The STX165 does give you the option of running a cable to your EFIS to supply it with pressure altitude, or to plug into separate encoder if you want (EFIS Supplying pressure Altitude).

    -Cub Builder
    Last edited by cub builder; 11-05-2018 at 03:46 PM.

  5. #5

    Join Date
    Feb 2012
    Location
    Barrington, IL
    Posts
    115
    Quote Originally Posted by thisadviceisworthles View Post
    I. Does anyone know a link to instructions or an install video to install a transponder/encoder on a plane that has not had one before?

    AC 43.13-2B - Acceptable Methods, Techniques, and Practices - Aircraft Alterations


  6. #6

    Join Date
    Dec 2018
    Posts
    2
    Probably not a lot of discussion because it's stone simple. Hookup power, ground and maybe a wire to the dimmer bus. Connect the antenna and you're done. It's a radio, but there's no audio in/out, so way simpler than a comm. The altitude encoder is nine wires (usually labeled A1, A2, A4, B1, B2, B4, C1, C2, C4) that go from the encoder straight to the corresponding terminals on the transponder. Here's a typical schematic:

    Name:  txp.jpg
Views: 294
Size:  39.1 KB

  7. #7
    Sam Buchanan's Avatar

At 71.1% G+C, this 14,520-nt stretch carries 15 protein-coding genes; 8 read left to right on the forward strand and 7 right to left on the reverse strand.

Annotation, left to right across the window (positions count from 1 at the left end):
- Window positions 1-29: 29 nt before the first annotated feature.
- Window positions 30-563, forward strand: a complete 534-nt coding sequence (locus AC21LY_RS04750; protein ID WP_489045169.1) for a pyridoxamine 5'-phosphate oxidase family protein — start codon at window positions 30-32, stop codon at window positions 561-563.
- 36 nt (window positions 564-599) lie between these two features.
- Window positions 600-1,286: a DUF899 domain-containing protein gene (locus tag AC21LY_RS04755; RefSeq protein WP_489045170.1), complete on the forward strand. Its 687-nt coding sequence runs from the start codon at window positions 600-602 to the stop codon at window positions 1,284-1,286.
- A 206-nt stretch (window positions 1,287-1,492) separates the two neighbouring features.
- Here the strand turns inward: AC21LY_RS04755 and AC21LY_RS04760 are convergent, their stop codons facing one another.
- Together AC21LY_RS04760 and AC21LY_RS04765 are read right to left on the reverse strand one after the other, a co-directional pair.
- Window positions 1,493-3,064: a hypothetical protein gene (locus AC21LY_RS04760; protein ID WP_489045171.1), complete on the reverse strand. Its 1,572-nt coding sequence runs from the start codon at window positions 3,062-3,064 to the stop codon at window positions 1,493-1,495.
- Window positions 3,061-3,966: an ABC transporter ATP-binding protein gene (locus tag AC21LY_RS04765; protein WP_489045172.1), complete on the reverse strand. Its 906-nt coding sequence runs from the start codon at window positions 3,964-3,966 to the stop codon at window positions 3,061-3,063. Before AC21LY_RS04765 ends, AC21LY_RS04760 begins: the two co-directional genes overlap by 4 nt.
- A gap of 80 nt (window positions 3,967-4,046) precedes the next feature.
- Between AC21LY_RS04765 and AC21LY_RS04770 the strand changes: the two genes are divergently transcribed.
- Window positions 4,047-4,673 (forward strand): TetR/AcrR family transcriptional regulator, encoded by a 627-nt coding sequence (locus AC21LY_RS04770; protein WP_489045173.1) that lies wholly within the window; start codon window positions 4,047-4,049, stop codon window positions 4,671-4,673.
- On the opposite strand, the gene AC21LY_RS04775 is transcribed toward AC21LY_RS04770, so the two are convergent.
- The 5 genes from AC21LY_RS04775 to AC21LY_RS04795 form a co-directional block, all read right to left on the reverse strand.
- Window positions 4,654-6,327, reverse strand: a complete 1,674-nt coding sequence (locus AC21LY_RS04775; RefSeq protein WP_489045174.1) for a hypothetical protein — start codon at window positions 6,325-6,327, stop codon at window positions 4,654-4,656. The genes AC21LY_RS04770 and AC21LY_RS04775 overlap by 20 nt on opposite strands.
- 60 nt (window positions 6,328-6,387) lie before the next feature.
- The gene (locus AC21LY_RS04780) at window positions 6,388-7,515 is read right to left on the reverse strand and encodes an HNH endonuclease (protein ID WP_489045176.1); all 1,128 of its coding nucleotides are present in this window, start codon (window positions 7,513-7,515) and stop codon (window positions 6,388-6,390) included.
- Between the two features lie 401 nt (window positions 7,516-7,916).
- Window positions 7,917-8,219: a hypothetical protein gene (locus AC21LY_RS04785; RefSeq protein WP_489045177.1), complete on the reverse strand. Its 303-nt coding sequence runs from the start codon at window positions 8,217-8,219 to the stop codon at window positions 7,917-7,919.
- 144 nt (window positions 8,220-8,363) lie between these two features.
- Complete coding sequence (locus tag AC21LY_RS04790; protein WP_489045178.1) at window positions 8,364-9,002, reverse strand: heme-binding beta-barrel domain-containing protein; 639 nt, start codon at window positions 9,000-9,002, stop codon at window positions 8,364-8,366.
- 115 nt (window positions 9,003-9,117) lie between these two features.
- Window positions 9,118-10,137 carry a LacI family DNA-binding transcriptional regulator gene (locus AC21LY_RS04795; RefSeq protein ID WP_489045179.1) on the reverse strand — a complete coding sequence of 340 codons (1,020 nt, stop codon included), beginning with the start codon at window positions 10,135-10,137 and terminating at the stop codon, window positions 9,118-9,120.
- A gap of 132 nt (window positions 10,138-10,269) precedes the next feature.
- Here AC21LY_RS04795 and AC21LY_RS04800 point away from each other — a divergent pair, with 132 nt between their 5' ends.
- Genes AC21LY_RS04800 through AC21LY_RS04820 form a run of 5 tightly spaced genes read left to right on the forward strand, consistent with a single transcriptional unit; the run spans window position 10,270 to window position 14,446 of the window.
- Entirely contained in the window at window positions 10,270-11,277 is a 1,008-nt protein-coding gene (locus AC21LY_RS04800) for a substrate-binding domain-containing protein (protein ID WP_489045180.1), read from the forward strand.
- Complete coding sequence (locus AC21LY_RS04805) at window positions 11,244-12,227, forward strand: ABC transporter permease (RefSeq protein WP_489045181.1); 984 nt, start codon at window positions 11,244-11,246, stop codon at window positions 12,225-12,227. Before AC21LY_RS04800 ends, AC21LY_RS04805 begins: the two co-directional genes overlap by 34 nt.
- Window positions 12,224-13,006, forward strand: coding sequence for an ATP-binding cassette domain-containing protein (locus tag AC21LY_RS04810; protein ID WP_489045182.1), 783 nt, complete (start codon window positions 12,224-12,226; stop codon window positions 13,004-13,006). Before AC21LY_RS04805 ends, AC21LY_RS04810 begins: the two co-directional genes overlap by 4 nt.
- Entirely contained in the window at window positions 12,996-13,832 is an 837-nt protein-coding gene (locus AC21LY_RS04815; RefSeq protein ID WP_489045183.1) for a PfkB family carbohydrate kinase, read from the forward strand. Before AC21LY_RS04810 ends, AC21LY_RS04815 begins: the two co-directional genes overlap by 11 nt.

Join Date
    Nov 2011
    Location
    KDCU
    Posts
    451
    Quote Originally Posted by camorton View Post
    Probably not a lot of discussion because it's stone simple. Hookup power, ground and maybe a wire to the dimmer bus. Connect the antenna and you're done. It's a radio, but there's no audio in/out, so way simpler than a comm. The altitude encoder is nine wires (usually labeled A1, A2, A4, B1, B2, B4, C1, C2, C4) that go from the encoder straight to the corresponding terminals on the transponder. Here's a typical schematic:
    The newer digital transponders and encoders are even easier to hook up than that.......only one serial data wire needed to connect the altitude encoder to the transponder instead of all those gray code connections. Gray code equipment still works but is now very old school.
    Sam Buchanan
    The RV Journal RV-6 build log
    Fokker D.VII semi-replica build log
    YouTube Channel

  8. #8

    Join Date
    Jun 2018
    Location
    ATL
    Posts
    49
    Thanks for all of the information. It's good to know that a lack of a transponder is not a dealbreaker. Now I just need to find something with the useable load I want, that is in my price range.

  9. #9

    Join Date
    Dec 2018
    Posts
    2
    Well the good news is now lots of people are installing ADS-B, so there's a huge glut of older (but still functional) mode A/C transponders on the market. The economics of installing one are questionable since you'll still need to add ADS-B out by 2020, but it's an option if you're on a super tight budget. Cheaper UATs may still hit the market.

    C.

Posting Permissions

  • You may not post new threads
  • You may not post replies
  • You may not post attachments
  • You may not edit your posts
  •